The CEO of Anheuser-Busch has continued to deflect blame for the Dylan Mulvaney fiasco, and claims social media ‘misinformation’ triggered the boycott of Bud Light, sending sales crashing 26 percent.
Michel Doukeris doubled down on his claims that transgender TikToker Dylan Mulvaney was never a partner with the American beer company and said cans featuring her face were never going to be on sale for the general public.
He blamed ‘misinformation and disinformation’ that was spread online for making people believe cans with Mulvaney’s face were being rolled out for sale across the US, when only one souvenir can had been produced and sent to the influence to mark the one year anniversary of her transition from male-to-female.
It is just the latest excuse Anheuser-Busch executives have made for the calamitous advertisements, after previously saying it was created by an outside ad agency and nobody in the company were aware of the campaign — despite two of Bud Light’s marketing executives stepping down in the aftermath.
Doukeris told the Financial Times over the weekend: ‘People often talk about this topic in social media like noise.
‘You have one fact and every person puts an opinion behind the fact. And then the opinions start to be replicated fast on each and every comment.
‘By the time that 10 or 20 people put a comment out there, the reality is no longer what the fact is, but is more (about) what the comments were.’
The global CEO added: ‘We never intended to make it for general production and sale for the public…it was one post. It was not an advertisement.’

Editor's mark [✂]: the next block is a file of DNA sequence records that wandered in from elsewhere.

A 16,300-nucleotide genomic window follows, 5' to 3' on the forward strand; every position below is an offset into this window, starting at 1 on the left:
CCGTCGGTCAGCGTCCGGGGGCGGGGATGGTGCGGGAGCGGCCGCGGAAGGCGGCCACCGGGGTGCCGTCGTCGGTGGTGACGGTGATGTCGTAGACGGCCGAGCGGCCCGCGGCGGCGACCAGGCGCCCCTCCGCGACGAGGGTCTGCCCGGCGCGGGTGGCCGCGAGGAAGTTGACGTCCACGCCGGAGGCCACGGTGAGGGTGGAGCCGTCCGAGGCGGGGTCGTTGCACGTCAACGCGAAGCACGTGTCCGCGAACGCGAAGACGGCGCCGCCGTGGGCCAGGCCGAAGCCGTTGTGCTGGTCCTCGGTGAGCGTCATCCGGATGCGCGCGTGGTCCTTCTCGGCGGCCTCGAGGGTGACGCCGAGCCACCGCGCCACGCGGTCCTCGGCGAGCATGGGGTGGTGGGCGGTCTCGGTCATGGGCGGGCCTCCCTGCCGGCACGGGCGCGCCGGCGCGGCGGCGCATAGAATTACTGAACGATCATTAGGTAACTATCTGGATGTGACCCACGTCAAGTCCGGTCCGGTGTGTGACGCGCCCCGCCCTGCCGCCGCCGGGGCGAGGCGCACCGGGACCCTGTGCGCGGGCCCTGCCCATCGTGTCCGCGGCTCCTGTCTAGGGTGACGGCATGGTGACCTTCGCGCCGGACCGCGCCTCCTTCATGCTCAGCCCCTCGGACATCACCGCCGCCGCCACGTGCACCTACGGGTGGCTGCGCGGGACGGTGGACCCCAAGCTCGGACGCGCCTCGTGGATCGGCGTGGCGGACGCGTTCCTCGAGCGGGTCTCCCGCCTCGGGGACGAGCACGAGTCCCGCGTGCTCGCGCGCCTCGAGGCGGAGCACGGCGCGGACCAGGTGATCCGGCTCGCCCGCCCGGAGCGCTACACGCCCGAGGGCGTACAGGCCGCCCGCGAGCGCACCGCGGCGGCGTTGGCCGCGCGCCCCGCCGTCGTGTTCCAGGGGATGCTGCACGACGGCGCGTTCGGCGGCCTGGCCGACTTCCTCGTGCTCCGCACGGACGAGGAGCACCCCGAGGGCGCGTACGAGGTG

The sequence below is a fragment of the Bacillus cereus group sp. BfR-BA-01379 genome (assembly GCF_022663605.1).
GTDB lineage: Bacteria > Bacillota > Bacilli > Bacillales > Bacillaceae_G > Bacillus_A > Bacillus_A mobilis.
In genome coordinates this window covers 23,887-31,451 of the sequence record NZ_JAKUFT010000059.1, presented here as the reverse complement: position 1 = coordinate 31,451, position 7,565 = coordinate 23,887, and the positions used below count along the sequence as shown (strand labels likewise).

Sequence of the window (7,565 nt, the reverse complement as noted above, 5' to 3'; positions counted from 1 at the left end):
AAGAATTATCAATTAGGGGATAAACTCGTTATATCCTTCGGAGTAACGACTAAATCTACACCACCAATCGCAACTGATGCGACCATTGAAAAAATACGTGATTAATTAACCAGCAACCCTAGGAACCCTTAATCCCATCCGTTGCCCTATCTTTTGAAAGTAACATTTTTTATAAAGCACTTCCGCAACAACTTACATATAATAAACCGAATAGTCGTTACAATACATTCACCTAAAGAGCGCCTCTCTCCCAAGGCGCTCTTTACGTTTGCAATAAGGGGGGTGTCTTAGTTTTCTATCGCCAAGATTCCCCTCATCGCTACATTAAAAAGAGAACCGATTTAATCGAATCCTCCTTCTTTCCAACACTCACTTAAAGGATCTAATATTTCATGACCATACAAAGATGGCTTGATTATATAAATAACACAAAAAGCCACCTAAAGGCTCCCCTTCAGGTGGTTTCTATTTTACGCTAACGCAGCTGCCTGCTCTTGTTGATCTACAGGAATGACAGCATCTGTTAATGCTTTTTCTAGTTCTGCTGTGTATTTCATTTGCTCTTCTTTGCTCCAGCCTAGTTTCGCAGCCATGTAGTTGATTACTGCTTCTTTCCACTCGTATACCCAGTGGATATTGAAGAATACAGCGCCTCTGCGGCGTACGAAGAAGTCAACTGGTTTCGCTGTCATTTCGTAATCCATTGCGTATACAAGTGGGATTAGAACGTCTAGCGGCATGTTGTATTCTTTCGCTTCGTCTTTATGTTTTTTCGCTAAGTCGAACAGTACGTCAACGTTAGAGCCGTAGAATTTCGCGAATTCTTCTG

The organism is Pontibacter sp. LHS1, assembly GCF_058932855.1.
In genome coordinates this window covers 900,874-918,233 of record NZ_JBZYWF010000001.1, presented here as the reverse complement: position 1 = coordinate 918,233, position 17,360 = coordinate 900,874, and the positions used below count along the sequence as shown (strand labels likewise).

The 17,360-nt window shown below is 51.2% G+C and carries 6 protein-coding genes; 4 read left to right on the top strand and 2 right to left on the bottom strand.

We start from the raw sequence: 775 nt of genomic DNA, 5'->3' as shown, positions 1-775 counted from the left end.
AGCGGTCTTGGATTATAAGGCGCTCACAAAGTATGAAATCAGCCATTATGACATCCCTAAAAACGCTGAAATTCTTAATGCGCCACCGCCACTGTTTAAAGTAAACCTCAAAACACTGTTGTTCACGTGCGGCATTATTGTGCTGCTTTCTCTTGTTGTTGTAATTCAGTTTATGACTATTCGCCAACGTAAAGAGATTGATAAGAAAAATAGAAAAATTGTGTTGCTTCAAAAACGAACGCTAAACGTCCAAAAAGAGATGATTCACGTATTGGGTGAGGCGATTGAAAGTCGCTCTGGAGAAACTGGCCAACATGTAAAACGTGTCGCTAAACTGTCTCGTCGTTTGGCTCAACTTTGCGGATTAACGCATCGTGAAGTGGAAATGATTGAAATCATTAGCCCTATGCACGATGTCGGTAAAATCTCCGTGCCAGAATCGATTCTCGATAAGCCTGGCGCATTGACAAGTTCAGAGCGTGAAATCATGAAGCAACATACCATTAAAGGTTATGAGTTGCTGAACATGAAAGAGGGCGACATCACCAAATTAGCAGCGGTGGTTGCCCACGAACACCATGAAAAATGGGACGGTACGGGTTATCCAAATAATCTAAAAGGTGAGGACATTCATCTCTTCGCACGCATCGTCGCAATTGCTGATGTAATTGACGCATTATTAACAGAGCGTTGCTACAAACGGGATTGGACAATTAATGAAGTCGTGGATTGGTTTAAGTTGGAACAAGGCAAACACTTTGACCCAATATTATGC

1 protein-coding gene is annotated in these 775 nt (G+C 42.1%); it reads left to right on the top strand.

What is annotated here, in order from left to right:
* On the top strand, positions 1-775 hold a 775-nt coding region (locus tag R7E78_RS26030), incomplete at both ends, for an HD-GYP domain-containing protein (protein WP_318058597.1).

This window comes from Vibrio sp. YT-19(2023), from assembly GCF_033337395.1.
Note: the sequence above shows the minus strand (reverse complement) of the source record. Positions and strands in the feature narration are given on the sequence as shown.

Explaining what he claims happened as the ‘misinformation’ took hold, Doukas continued: ‘But as the rumor that it was a campaign spread, he said, there were videos of billboards showing the Dylan Mulvaney can digitally and ’10 million people [were] watching and commenting.’
‘That had nothing to do with Bud Light, it was just like pure social media creation,’ he said.
The comments came just one week after Doukeris told investors: ‘We need to clarify the facts that this was one camp, one influencer, one post and not a campaign.
‘We will continue to learn, meet the moment in time, all be stronger and we work tirelessly to do what we do best: Bring people together over a beer and creating a future of more cheers.’
But in a letter sent to retailers, bars and restaurants by Grey Eagle — which distributes Anheuser-Busch products around St. Louis — executives said the advertisement campaign was created and approved by an outside ad agency partnering with Bud Light.
It read: ‘Anheuser-Busch did not intend to create controversy or make a political statement.
‘In reality, the Bud Light can posted by a social media influencer that sparked all the conversation was provided by an outside agency without Anheuser-Busch management awareness or approval.